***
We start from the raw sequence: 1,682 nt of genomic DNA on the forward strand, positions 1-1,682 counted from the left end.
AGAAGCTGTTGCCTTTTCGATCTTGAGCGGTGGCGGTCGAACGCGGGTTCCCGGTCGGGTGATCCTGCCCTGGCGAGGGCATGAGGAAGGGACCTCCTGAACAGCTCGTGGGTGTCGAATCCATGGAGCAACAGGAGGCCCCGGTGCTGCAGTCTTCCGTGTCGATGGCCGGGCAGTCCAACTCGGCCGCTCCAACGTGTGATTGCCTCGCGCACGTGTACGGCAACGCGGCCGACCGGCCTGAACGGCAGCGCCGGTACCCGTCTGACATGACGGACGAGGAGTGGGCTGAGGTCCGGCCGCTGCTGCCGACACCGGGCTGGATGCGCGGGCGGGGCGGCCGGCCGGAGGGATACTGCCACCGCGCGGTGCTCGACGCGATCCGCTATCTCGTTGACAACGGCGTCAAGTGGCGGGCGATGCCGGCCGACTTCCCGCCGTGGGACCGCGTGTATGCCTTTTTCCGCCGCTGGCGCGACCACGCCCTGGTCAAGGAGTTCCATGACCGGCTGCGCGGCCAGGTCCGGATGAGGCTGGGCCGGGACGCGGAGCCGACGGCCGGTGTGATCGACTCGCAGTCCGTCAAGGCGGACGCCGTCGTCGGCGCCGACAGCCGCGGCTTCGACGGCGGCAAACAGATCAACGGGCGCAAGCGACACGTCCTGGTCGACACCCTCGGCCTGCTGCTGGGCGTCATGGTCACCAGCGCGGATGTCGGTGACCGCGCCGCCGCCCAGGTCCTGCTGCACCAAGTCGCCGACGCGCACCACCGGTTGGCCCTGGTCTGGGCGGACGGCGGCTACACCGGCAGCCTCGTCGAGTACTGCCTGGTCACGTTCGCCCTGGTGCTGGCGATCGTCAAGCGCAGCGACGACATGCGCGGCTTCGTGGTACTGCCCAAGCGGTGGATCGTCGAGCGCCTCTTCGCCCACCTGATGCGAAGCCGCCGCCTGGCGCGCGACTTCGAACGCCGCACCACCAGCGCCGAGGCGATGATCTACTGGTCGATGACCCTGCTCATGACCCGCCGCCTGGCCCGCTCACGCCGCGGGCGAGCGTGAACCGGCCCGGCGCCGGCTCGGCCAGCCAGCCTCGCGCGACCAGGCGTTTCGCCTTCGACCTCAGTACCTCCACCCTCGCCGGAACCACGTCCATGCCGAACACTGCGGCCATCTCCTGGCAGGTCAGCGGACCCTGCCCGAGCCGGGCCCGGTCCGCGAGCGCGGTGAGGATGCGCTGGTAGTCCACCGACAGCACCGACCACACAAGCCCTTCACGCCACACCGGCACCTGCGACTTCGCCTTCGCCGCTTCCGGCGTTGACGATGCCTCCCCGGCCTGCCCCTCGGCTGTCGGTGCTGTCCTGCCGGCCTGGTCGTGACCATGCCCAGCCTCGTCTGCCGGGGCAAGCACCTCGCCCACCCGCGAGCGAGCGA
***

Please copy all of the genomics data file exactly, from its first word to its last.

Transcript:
We start from the raw sequence: 1,682 nt of genomic DNA on the forward strand, positions 1-1,682 counted from the left end.
AGAAGCTGTTGCCTTTTCGATCTTGAGCGGTGGCGGTCGAACGCGGGTTCCCGGTCGGGTGATCCTGCCCTGGCGAGGGCATGAGGAAGGGACCTCCTGAACAGCTCGTGGGTGTCGAATCCATGGAGCAACAGGAGGCCCCGGTGCTGCAGTCTTCCGTGTCGATGGCCGGGCAGTCCAACTCGGCCGCTCCAACGTGTGATTGCCTCGCGCACGTGTACGGCAACGCGGCCGACCGGCCTGAACGGCAGCGCCGGTACCCGTCTGACATGACGGACGAGGAGTGGGCTGAGGTCCGGCCGCTGCTGCCGACACCGGGCTGGATGCGCGGGCGGGGCGGCCGGCCGGAGGGATACTGCCACCGCGCGGTGCTCGACGCGATCCGCTATCTCGTTGACAACGGCGTCAAGTGGCGGGCGATGCCGGCCGACTTCCCGCCGTGGGACCGCGTGTATGCCTTTTTCCGCCGCTGGCGCGACCACGCCCTGGTCAAGGAGTTCCATGACCGGCTGCGCGGCCAGGTCCGGATGAGGCTGGGCCGGGACGCGGAGCCGACGGCCGGTGTGATCGACTCGCAGTCCGTCAAGGCGGACGCCGTCGTCGGCGCCGACAGCCGCGGCTTCGACGGCGGCAAACAGATCAACGGGCGCAAGCGACACGTCCTGGTCGACACCCTCGGCCTGCTGCTGGGCGTCATGGTCACCAGCGCGGATGTCGGTGACCGCGCCGCCGCCCAGGTCCTGCTGCACCAAGTCGCCGACGCGCACCACCGGTTGGCCCTGGTCTGGGCGGACGGCGGCTACACCGGCAGCCTCGTCGAGTACTGCCTGGTCACGTTCGCCCTGGTGCTGGCGATCGTCAAGCGCAGCGACGACATGCGCGGCTTCGTGGTACTGCCCAAGCGGTGGATCGTCGAGCGCCTCTTCGCCCACCTGATGCGAAGCCGCCGCCTGGCGCGCGACTTCGAACGCCGCACCACCAGCGCCGAGGCGATGATCTACTGGTCGATGACCCTGCTCATGACCCGCCGCCTGGCCCGCTCACGCCGCGGGCGAGCGTGAACCGGCCCGGCGCCGGCTCGGCCAGCCAGCCTCGCGCGACCAGGCGTTTCGCCTTCGACCTCAGTACCTCCACCCTCGCCGGAACCACGTCCATGCCGAACACTGCGGCCATCTCCTGGCAGGTCAGCGGACCCTGCCCGAGCCGGGCCCGGTCCGCGAGCGCGGTGAGGATGCGCTGGTAGTCCACCGACAGCACCGACCACACAAGCCCTTCACGCCACACCGGCACCTGCGACTTCGCCTTCGCCGCTTCCGGCGTTGACGATGCCTCCCCGGCCTGCCCCTCGGCTGTCGGTGCTGTCCTGCCGGCCTGGTCGTGACCATGCCCAGCCTCGTCTGCCGGGGCAAGCACCTCGCCCACCCGCGAGCGAGCGA